cybersecurity

BlackBerry Releases Free PE Tree Tool to Reverse Engineer Malware

PE Tree is developed in Python and supports the Windows®, Linux® and Mac® operating systems. It can be installed and run as either a standalone application

At Black Hat USA 2020 Monday, BlackBerry released a free open-source tool for cybersecurity professionals, called PE Tree that significantly reduces the time and effort required to reverse engineer malware.

Reverse engineering of malware is an extremely time- and labor-intensive process, which can involve hours of disassembling and sometimes deconstructing a software program.

The BlackBerry Research and Intelligence team initially developed this open source tool for internal use and is now making it available to the malware reverse engineering community.

“The cybersecurity threat landscape continues to evolve and cyberattacks are getting more sophisticated with potential to cause greater damage,” said Eric Milam, Vice President of Research Operations, BlackBerry.

“As cyber-criminals up their game, the cybersecurity community needs new tools in their arsenal to defend and protect organisations and people. We’ve created this solution to help the cybersecurity community in this fight, where there are now more than 1 billion pieces of malware with that number continuing to grow by upwards of 100 million pieces each year.”

The PE Tree enables reverse engineers to view Portable Executable (PE) files in a tree-view using pefile and PyQt5, thereby lowering the bar for dumping and reconstructing malware from memory while providing an open-source PE viewer code-base that the community can build upon.

The tool also integrates with Hex-Rays’ IDA Pro decompiler to allow for easy navigation of PE structures, as well as dumping in-memory PE files and performing import reconstruction; critical in the fight to identify and stop various strains of malware.

BlackBerry will also be presenting a sponsored webinar about its partnership with Intel to stop cryptojacking malware, and drill down into BlackBerry Optics AI-based EDR technology for Linux.

Also this week at Black Hat USA 2020, Kevin Livelli, BlackBerry’s Director of Threat Intelligence will be presenting on Decade of the RATs on August 5 at 11-11:40 am PT.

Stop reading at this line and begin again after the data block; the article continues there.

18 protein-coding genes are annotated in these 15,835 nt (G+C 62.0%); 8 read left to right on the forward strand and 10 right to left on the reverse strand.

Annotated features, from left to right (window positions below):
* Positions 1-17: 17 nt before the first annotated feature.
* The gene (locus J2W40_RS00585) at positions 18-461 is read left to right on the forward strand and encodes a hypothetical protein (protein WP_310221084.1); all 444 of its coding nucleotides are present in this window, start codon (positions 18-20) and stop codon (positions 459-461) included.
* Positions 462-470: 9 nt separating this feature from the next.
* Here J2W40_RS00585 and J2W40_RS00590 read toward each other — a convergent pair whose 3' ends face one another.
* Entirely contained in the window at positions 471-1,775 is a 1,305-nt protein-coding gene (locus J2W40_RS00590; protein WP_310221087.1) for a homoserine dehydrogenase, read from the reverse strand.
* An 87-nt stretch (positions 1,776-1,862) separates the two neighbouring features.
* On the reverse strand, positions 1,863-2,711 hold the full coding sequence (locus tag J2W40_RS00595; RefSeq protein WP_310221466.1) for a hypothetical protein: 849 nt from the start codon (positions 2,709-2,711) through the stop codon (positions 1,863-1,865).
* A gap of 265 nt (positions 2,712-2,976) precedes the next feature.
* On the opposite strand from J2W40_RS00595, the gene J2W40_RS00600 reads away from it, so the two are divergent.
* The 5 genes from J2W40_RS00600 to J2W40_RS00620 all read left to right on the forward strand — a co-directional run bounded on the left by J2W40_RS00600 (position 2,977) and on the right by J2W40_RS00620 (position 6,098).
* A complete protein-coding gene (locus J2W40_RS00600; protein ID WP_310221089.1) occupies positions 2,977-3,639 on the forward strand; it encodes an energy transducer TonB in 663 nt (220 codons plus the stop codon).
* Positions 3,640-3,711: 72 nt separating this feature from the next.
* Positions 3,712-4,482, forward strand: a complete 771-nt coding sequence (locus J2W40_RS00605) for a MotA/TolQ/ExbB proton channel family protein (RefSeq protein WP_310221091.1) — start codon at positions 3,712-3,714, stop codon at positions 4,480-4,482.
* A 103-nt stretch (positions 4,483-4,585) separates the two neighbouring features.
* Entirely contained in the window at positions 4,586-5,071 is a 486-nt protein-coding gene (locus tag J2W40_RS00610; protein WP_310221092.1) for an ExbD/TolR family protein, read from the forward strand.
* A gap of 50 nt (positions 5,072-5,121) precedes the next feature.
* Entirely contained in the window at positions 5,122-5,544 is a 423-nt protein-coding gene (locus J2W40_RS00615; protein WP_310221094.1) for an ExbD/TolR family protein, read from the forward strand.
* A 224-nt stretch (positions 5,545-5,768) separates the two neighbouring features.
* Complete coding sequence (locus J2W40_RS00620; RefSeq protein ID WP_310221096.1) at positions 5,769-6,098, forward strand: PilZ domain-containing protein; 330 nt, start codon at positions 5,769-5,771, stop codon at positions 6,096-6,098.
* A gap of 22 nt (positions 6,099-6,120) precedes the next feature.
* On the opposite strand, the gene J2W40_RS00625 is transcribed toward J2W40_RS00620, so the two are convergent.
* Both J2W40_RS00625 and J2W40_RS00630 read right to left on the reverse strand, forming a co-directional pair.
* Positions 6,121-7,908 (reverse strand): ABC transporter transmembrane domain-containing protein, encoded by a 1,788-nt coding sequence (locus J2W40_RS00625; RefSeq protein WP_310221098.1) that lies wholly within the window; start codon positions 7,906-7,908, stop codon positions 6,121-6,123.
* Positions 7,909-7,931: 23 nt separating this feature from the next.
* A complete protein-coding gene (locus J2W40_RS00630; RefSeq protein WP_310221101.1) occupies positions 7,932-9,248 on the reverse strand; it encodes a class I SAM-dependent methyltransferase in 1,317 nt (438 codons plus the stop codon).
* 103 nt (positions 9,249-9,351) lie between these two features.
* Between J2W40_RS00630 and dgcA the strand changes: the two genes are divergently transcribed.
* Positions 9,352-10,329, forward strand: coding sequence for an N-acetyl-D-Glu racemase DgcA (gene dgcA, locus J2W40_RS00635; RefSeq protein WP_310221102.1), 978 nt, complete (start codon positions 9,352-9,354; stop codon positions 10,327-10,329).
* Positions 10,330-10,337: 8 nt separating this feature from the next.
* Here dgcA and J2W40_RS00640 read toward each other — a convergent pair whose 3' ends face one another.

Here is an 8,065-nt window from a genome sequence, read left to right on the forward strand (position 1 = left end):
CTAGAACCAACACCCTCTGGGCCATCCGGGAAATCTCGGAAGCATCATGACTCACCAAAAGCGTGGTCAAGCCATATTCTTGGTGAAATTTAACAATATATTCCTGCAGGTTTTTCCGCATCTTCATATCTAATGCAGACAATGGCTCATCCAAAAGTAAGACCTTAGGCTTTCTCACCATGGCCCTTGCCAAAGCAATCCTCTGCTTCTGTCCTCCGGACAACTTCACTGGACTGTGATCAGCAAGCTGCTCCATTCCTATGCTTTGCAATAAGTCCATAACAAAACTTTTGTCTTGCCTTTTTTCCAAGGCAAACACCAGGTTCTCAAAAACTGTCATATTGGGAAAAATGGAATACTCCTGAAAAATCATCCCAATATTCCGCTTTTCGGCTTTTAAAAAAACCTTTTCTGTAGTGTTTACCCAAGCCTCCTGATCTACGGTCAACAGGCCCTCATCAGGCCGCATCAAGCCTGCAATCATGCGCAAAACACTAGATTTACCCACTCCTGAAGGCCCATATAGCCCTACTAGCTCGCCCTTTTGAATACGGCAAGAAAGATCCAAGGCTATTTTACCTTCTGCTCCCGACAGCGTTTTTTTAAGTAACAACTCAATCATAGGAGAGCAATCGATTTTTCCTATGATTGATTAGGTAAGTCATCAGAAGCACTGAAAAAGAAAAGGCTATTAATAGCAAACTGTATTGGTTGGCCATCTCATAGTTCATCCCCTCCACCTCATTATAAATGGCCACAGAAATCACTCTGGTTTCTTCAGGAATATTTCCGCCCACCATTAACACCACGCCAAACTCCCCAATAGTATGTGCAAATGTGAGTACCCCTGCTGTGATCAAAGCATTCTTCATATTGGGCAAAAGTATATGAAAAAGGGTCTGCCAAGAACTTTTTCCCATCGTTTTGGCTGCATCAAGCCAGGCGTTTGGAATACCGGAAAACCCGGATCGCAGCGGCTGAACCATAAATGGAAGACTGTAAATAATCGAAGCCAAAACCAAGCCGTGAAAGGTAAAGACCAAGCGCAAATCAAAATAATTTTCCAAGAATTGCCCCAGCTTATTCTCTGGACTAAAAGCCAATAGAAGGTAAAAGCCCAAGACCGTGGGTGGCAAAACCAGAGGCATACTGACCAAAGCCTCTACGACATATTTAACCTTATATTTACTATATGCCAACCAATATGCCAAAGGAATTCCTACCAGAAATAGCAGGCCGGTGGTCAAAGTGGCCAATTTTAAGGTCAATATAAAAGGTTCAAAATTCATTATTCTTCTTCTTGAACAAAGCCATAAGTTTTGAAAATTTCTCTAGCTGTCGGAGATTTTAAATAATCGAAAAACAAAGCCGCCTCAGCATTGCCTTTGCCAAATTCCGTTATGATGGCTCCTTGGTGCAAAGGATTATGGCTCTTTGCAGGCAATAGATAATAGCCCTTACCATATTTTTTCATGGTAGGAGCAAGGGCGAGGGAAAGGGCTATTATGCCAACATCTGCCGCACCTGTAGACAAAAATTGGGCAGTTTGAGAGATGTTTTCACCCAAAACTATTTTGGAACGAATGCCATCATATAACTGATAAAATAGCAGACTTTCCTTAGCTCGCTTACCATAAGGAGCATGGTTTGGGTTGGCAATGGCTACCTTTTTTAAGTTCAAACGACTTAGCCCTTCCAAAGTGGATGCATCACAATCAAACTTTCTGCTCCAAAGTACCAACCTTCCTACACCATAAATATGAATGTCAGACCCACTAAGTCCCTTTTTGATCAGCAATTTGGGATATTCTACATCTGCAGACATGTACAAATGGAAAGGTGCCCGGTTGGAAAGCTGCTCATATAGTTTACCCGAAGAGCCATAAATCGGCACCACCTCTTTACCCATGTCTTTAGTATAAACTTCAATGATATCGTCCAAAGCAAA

BlackBerry PE Tree

PE Tree

PE Tree was developed in Python and supports the Windows, Linux, and Mac operating systems. It can be installed and run as either a standalone application or an IDAPython plugin, allowing users to examine any executable Windows file and see what its composition is.

PE files are parsed using Ero Carrera’s pefile module before being mapped into a tree-view, providing a summary of the following headers: MZ header, DOS stub, Rich headers, NT/File/Optional headers, Data directories, Sections, Imports, Exports, Debug information, Load config, TLS, Resources, Version information, Certificates and Overlay.

Any highlighted links can be clicked to perform a search in VirusTotal, including File hashes, PDB path, Timestamps, Section hash/name, Import hash/name, Export name, Resource hash and Certificate serial.

In addition, certain portions of the PE file can be saved or exported to CyberChef for further processing, such as DOS stub, Sections, Resources, Certificates and Overlay.

BlackBrry says PE Tree remains under active development, so expect to see new features frequently. The next major release will focus on rekall support, offering the ability to view and dump processes from either a memory dump or live system.

PE Tree is free and open source and you can download it from Github here.

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